Thanks for the info about Cindy and Sandy. I have yet to track down any female backpacking rangers prior to 1974, confirming my “first” status in ’73. Had no idea about them in 1974 when I thought I was still the only one. we may have had some influence back in the day before people became “influencers” through the magic of social media.
      Funny thing, I just looked up our last e-mail exchange this morning, doo dooo doo doo, what was in the airwaves? yes same earthlink address you last sent a message to. One of mine from you has an e-mail from Joe with a “cakeinaussieland” moniker
      I’ll send you a message! Crazy it takes an article in My Edmonds News to reconnect us!

  9. Lora, When did you go to the North Cascades? I left Yosemite trail patrol position with Valley District there in June 1977 for a backcountry ranger job in the Cascades. Same reason – the YOSE backcountry manager told me females could not be backcountry rangers.

    1. Judi, You and I were both in NOCA in 1977. That was my first year there. My last summer in Yosemite was 1975 and I took a break to figure out what to do in the face of that misogynistic manager. Worked a research grant with the National Science Foundation, then got offered the BC position in North Cascades and never went back to CA. We have had to prove and prove and prove ourselves capable over and over. Women are still under-presented in the National Park Service ranger ranks.

  10. Wonderful story! We might have cross paths in TM. I spent 14 glorious summers from 72-86. Durkee – did you visit Alex and I at our fear and loathing abode?

    1. Jim, What were you doing in Tuolumne ’72 to 75? This were the years I was there. I am loving how this article is finding people who may have crossed paths far away a long time ago and are getting re-connected.

  11. My first three summers I was at the TM lodge kitchen. In 1975, I was lucky to land a seasonal naturalist position with Smitty’s recommendation (he was my Boy Scoutmaster.. In 79, I was selected at the Mather District Naturalist and tagged along on some SAR missions with Mead Hargis.and ultimately was selected to be the District Naturalist. The ranger community was truly special. You must have overlapped with Laurel Munson – another special female ranger!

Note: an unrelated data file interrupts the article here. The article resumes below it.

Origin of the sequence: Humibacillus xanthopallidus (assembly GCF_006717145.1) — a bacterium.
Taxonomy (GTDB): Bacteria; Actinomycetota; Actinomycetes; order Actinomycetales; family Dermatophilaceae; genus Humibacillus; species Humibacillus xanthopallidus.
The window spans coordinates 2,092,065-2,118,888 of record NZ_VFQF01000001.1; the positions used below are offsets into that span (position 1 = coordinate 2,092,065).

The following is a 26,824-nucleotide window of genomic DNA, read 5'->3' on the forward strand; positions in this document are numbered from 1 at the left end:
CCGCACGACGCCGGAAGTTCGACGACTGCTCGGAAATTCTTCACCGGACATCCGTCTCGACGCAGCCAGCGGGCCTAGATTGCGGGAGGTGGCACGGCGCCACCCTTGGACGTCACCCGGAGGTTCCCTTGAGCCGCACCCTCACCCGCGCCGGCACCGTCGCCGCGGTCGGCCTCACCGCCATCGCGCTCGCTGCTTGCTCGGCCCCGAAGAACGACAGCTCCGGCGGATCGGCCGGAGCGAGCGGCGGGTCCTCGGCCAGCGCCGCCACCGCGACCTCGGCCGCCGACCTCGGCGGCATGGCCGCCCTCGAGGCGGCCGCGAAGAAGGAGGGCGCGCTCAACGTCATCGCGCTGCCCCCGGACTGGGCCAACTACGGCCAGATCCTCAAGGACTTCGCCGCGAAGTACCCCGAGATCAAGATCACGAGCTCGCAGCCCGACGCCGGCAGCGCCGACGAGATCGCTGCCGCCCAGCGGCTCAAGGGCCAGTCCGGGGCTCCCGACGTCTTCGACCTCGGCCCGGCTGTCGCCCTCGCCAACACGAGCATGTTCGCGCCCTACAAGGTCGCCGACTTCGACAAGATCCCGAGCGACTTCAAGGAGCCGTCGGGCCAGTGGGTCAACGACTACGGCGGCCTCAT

1. Jim Sano,
      You definitely were there the same time I was, except in different circles. As a ranger I had next to nothing to do with the ™ lodge kitchen and the housing for NPS staff and Curry Company employees were in different locations. I did work with Smitty and crossed paths with him in the backcountry in 1975, although our assigned patrol areas were at opposite sides of the park. I recall possibly running into Laurel Munson, since I knew people who lived in El Portal and Foresta, but I did not know her when I was working as a ranger and she came onto the backcountry scene well after I had moved on to North Cascades. It is lovely reconnecting through this article with many people I either knew or knew people I knew. The park service is a special realm.